Had any dared the onset, / seen it were full plain
The palm must be awarded / to the companions twain,
Who had in storm of battle / full oft their prowess shown.
What that proud band designed / through fear must now be left undone.


Outspake one of their number: / “Wherefore look thus to me?
What now I thought to venture / left undone shall be,
Nor for reward of any / think I my life to lose;
To our destruction lures us / here the royal Etzel’s spouse.”


Then spake thereby another: / “Like mind therein have I.
Though ruddy gold were offered / like towers piled high,
Yet would I never venture / to stir this Fiddler’s spleen.
Such are the rapid glances / that darting from his eyes I’ve seen.


“Likewise know I Hagen / from youthful days full well,
Nor more about his valor / to me need any tell.
In two and twenty battles / I the knight have seen,
Whereby sorest sorrow / to many a lady’s heart hath been.


“When here they were with Etzel, / he and the knight of Spain
Bore storm of many a battle / in many a warlike train
For sake of royal honor, / so oft thereof was need.
Wherefore of right are honors / high the valiant Hagen’s meed.


“Then was yet the hero / but a child in years;
Now how hoary-headed / who were his youthful feres,
To wisdom now attained, / a warrior grim and strong,
Eke bears he with him Balmung, / the which he gained by mickle wrong.”


Therewith the matter ended, / and none the fight dared start,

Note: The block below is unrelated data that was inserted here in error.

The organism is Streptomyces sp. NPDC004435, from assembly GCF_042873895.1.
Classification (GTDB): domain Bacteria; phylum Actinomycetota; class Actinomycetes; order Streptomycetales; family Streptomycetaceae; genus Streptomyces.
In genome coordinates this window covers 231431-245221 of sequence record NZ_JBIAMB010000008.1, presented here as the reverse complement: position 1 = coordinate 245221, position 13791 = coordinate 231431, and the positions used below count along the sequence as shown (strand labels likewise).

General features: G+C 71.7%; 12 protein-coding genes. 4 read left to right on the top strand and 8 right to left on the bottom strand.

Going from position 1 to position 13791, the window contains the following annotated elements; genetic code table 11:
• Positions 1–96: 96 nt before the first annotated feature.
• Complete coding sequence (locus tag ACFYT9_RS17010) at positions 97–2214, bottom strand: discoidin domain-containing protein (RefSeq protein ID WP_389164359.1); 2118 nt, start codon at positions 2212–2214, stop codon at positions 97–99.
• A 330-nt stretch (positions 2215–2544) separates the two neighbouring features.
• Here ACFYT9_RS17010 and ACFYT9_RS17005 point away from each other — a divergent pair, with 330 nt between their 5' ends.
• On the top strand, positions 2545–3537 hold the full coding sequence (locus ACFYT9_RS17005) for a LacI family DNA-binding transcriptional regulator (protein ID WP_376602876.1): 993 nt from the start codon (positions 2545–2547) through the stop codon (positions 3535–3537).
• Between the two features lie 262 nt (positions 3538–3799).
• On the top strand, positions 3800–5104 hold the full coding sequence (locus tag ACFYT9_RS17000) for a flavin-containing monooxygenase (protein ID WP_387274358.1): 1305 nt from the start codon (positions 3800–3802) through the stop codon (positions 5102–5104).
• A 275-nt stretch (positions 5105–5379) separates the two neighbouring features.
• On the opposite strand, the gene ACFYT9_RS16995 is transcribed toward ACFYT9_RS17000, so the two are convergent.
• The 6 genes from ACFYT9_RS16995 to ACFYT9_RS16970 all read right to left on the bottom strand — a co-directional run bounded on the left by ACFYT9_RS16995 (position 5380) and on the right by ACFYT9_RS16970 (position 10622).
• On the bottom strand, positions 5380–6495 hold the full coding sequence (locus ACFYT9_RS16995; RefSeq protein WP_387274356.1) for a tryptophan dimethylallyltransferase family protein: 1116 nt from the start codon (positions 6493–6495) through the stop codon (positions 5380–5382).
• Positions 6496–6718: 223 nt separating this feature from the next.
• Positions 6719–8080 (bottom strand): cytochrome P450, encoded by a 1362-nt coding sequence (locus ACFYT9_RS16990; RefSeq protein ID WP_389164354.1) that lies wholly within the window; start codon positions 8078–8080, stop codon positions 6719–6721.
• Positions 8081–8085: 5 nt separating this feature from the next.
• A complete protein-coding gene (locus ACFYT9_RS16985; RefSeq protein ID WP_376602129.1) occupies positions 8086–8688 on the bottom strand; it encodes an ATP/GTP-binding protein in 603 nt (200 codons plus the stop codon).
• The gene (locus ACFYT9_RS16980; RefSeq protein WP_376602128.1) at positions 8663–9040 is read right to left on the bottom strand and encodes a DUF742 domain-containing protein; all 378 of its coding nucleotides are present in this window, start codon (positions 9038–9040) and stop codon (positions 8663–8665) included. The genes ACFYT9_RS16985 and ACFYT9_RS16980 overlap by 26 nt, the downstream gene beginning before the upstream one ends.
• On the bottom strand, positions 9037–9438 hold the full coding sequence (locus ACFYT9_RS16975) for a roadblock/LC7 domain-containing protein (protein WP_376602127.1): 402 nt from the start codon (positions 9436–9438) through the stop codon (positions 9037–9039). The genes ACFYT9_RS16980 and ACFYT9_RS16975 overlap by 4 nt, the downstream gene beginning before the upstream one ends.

Whereat the Lady Kriemhild / full heavy was of heart.
Her warriors thence did vanish, / for feared they death indeed
At hands of the Fiddler, / whereof right surely was there need.


Outspake then the Fiddler: / “Well we now have seen,
That enemies here do greet us, / as we forewarned have been.
Back unto the monarchs / let us straight repair,
That none against our masters / to raise a hostile hand may dare.


“How oft from impious purpose / doth fear hold back the hand,
Where friend by friend doth only / firm in friendship stand,
Until right sense give warning / to leave the thing undone.
Thus wisdom hath prevented / the harm of mortals many a one.”


“Heed I will thy counsel," / Hagen gave reply.
Then passed they where / the monarchs found they presently
In high state received / within the palace court.
Loud the valiant Volker / straight began after this sort


Unto his royal masters: / “How long will ye stand so,
That foes may press upon you? / To the king ye now shall go,
And from his lips hear spoken / how is his mind to you."
The valiant lords and noble / consorted then by two and two.


Of Bern the lofty Dietrich / took by the hand
Gunther the lordly monarch / of Burgundian land;
Irnfried escorted Gernot, / a knight of valor keen,
And Ruediger with Giselher / going unto the court was seen.


Howe’er with fere consorted / there any thane might be,
Volker and Hagen / ne’er parted company,
Save in storm of battle / when they did reach life’s bourne,
’Twas cause that highborn ladies / anon in grievous way must mourn.


Unto the court then passing / with the kings were seen.
Of their lofty retinue / a thousand warriors keen,
And threescore thanes full valiant / that followed in their train;
The same from his own country / had doughty Hagen with him ta’en.


Hawart and eke Iring, / chosen warriors twain,
Saw ye walk together / in the royal train.
By Dankwart and Wolfhart, / a thane of high renown,
Was high courtly bearing / there before the others shown.


When the lord of Rhineland / passed into the hall,
Etzel mighty monarch / waited not at all,
But sprang from off his settle / when he beheld him nigh.
By monarch ne’er was given / greeting so right heartily.


“Welcome be, Lord Gunther, / and eke Sir Gernot too,
And your brother Giselher. / My greetings unto you
I sent with honest purpose / to Worms across the Rhine;
And welcome all your followers / shall be unto this land of mine.


“Right welcome be ye likewise, / doughty warriors twain,
Volker the full valiant, / and Hagen dauntless thane,
To me and to my lady / here in my country.
Unto the Rhine to greet you / many a messenger sent she.”